SPECIAL Blue Energy (BE) new generation batteries, to store electric power with high efficiency, function on unconventional chemical components – manganese dioxide, carbon and saltwater; with industrial cotton used as a separator. For almost a year, the Bratislava-based Emel company has been testing them in Slovakia.
“Their advantage when compared to currently used lithium or lead batteries is the fact that they are non-flammable, explosion-proof, non-toxic and recyclable,” CEO of the company, Ľudovít Hamaš, explained for the TASR newswire.
The effectiveness of BE batteries is 85 percent, while with other types, it is 70 percent. Moreover, their lifespan is long, they can be recharged without being damaged and the number of recharging cycles is 5,000.
“If this possibility is not fully used, but only about 15 percent of energy is used from the batteries, there can be as many as 35,000 such cycles; which prolongs the lifespan to 100 years,” Hamaš added.
Currently, Emel tests a BE battery with capacity of 20 Kilowatt-hours – which is enough for a house using photovoltaic panels, wind turbines or cheaper night power. The goal is to test their reliability and check all declared parameters, according to Hamaš.
“This is the application of a US patent; and these batteries have already started to be manufactured commercially, and so it is not just laboratory tests,” he added. “Their certification is also being made in the Electrotechnical Testing Institute in Prague, according to European norms.”
Individual modules of BE batteries can be put together and interconnected into big units. Emel prepares projects to assemble a set of batteries with capacity of 33,293 MWh. Such sets are very apt for developing countries of South America, Asia and Africa.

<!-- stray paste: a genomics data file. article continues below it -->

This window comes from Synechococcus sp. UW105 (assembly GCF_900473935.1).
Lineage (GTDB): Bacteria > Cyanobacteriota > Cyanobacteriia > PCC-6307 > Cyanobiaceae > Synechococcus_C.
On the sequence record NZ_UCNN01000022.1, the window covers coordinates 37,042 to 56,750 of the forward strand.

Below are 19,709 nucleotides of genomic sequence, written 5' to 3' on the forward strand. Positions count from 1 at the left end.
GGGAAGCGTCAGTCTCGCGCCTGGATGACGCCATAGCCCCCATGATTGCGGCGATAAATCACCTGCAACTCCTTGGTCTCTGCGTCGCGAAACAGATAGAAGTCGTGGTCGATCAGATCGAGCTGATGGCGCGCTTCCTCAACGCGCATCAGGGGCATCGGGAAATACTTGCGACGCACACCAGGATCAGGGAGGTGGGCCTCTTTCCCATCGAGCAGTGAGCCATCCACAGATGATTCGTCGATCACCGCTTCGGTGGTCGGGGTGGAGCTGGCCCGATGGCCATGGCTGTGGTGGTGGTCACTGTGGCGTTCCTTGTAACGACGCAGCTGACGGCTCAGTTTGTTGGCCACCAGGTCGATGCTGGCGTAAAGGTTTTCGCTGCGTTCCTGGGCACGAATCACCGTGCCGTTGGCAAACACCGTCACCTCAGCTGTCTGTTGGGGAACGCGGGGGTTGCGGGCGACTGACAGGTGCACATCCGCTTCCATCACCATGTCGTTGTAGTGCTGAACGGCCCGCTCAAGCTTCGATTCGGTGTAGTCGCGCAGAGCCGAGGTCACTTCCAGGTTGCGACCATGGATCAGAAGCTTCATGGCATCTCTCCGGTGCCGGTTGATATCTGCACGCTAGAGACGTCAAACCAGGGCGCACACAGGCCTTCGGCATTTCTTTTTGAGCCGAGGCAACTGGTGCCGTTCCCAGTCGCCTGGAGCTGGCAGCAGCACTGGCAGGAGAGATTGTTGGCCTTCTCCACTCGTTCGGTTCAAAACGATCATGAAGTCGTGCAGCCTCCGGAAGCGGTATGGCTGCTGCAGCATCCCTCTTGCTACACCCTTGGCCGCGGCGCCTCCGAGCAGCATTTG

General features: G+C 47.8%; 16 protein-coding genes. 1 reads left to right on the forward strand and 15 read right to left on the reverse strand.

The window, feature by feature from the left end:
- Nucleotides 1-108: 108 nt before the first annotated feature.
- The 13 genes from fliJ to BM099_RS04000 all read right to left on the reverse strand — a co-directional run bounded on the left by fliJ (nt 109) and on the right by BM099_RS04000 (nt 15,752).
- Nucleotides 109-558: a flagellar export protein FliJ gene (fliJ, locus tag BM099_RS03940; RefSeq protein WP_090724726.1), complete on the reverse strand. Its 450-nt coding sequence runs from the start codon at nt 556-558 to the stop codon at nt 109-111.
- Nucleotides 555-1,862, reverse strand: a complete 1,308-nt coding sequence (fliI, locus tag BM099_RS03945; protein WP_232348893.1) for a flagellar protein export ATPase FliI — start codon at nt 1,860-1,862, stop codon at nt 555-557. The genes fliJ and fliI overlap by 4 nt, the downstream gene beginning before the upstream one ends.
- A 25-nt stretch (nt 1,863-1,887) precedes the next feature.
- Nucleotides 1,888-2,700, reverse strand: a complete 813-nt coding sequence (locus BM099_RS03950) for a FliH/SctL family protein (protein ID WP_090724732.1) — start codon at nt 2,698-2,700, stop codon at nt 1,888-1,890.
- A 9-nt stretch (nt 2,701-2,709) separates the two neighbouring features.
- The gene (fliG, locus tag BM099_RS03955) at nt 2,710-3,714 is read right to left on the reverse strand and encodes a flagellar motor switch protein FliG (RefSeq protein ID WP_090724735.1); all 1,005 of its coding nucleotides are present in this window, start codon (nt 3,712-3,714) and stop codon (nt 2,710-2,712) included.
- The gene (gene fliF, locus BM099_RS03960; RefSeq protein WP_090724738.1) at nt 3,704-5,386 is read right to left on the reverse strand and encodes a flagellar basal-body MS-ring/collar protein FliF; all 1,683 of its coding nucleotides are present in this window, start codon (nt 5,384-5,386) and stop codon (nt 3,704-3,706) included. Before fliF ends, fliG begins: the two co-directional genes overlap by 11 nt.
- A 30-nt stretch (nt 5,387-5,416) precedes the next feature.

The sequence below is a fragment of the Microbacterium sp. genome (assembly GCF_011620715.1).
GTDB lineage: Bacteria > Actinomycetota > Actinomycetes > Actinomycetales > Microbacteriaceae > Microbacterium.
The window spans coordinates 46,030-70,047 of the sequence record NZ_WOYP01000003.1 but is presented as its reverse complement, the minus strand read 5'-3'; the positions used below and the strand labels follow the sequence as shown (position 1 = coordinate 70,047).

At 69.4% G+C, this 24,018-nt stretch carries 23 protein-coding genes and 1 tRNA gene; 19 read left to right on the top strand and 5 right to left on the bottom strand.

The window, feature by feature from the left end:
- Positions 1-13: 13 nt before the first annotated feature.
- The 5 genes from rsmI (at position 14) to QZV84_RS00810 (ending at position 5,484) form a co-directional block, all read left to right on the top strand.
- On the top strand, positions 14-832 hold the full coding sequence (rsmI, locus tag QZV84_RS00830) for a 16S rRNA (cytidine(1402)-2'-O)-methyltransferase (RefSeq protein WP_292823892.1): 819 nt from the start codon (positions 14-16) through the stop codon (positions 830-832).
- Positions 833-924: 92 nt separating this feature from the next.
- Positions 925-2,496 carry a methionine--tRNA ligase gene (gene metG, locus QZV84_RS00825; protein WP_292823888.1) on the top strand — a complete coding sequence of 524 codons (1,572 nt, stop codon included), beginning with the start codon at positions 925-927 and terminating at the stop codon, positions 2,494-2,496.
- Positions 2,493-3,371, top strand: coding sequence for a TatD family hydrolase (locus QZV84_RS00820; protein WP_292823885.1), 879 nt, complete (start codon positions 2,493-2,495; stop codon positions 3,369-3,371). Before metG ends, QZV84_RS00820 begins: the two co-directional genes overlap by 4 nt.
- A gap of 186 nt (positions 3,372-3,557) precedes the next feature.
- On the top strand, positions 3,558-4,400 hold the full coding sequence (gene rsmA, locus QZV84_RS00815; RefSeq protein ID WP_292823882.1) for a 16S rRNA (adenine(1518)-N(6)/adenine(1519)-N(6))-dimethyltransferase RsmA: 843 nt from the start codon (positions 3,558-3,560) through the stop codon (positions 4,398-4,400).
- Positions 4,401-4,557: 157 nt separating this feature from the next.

Hamaš can imagine the use of BE batteries also in Slovakia: for example when securing relatively cheap electricity for Roma settlements.
He says that if such a module is built close to a settlement, batteries could be re-charged from cheap night electricity. During the day, the stored energy would be used for common consumption in households.
He calculated that only one-tenth of the batteries’ capacity would suffice for that. The rest could be returned to the grid during day energy peak times when the electricity is most expensive, which could bring also an economic effect.
Also the company INTERGEO a.s. Bojnice plans to use them, within projects of building renewable sources of energy. The Bojnice-based company will be the agent of BE batteries representation for Slovakia.
“They combine all necessary qualities,” CEO of the company Michal Bartko said, as cited by TASR. “Compared to lithium or lead batteries, they need no expensive maintenance, and are fully environmentally-friendly.”
15. Mar 2016 at 6:25 | Compiled by Spectator staff